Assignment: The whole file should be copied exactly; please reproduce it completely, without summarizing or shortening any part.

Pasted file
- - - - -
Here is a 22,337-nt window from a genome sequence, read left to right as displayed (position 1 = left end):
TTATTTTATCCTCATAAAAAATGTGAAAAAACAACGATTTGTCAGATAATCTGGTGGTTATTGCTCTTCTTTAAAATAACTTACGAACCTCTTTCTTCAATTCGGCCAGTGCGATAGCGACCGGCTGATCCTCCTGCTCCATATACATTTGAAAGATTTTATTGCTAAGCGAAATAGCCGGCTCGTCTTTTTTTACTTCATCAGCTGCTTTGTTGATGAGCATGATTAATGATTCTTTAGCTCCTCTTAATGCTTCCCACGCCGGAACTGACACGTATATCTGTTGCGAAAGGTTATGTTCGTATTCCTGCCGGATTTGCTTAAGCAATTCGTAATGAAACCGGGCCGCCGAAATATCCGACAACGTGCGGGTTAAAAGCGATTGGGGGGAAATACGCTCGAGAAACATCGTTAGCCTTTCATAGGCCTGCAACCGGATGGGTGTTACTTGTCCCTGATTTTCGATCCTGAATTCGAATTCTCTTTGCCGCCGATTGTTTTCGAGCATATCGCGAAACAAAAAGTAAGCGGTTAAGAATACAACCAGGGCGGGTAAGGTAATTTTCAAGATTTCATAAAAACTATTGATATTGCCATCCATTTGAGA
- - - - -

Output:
Here is a 22,337-nt window from a genome sequence, read left to right as displayed (position 1 = left end):
TTATTTTATCCTCATAAAAAATGTGAAAAAACAACGATTTGTCAGATAATCTGGTGGTTATTGCTCTTCTTTAAAATAACTTACGAACCTCTTTCTTCAATTCGGCCAGTGCGATAGCGACCGGCTGATCCTCCTGCTCCATATACATTTGAAAGATTTTATTGCTAAGCGAAATAGCCGGCTCGTCTTTTTTTACTTCATCAGCTGCTTTGTTGATGAGCATGATTAATGATTCTTTAGCTCCTCTTAATGCTTCCCACGCCGGAACTGACACGTATATCTGTTGCGAAAGGTTATGTTCGTATTCCTGCCGGATTTGCTTAAGCAATTCGTAATGAAACCGGGCCGCCGAAATATCCGACAACGTGCGGGTTAAAAGCGATTGGGGGGAAATACGCTCGAGAAACATCGTTAGCCTTTCATAGGCCTGCAACCGGATGGGTGTTACTTGTCCCTGATTTTCGATCCTGAATTCGAATTCTCTTTGCCGCCGATTGTTTTCGAGCATATCGCGAAACAAAAAGTAAGCGGTTAAGAATACAACCAGGGCGGGTAAGGTAATTTTCAAGATTTCATAAAAACTATTGATATTGCCATCCATTTGAGA